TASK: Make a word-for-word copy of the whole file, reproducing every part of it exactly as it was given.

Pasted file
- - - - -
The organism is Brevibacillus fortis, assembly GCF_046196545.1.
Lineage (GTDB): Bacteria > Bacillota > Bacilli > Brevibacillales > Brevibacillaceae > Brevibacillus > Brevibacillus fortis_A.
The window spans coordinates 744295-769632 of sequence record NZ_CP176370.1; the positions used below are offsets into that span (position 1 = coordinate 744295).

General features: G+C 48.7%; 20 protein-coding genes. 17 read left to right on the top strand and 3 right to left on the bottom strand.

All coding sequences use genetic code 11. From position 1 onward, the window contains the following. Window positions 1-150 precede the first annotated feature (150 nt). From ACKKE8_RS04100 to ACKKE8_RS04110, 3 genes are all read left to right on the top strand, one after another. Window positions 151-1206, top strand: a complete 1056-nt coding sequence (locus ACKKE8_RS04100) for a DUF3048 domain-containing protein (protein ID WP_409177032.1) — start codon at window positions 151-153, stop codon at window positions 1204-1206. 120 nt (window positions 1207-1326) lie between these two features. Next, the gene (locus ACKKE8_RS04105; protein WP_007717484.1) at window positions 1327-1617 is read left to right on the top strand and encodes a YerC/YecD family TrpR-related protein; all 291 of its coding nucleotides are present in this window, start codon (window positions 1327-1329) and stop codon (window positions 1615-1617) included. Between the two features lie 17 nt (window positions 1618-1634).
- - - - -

The organism is Brevibacillus fortis, assembly GCF_046196545.1.
Lineage (GTDB): Bacteria > Bacillota > Bacilli > Brevibacillales > Brevibacillaceae > Brevibacillus > Brevibacillus fortis_A.
The window spans coordinates 744295-769632 of sequence record NZ_CP176370.1; the positions used below are offsets into that span (position 1 = coordinate 744295).

General features: G+C 48.7%; 20 protein-coding genes. 17 read left to right on the top strand and 3 right to left on the bottom strand.

All coding sequences use genetic code 11. From position 1 onward, the window contains the following. Window positions 1-150 precede the first annotated feature (150 nt). From ACKKE8_RS04100 to ACKKE8_RS04110, 3 genes are all read left to right on the top strand, one after another. Window positions 151-1206, top strand: a complete 1056-nt coding sequence (locus ACKKE8_RS04100) for a DUF3048 domain-containing protein (protein ID WP_409177032.1) — start codon at window positions 151-153, stop codon at window positions 1204-1206. 120 nt (window positions 1207-1326) lie between these two features. Next, the gene (locus ACKKE8_RS04105; protein WP_007717484.1) at window positions 1327-1617 is read left to right on the top strand and encodes a YerC/YecD family TrpR-related protein; all 291 of its coding nucleotides are present in this window, start codon (window positions 1327-1329) and stop codon (window positions 1615-1617) included. Between the two features lie 17 nt (window positions 1618-1634).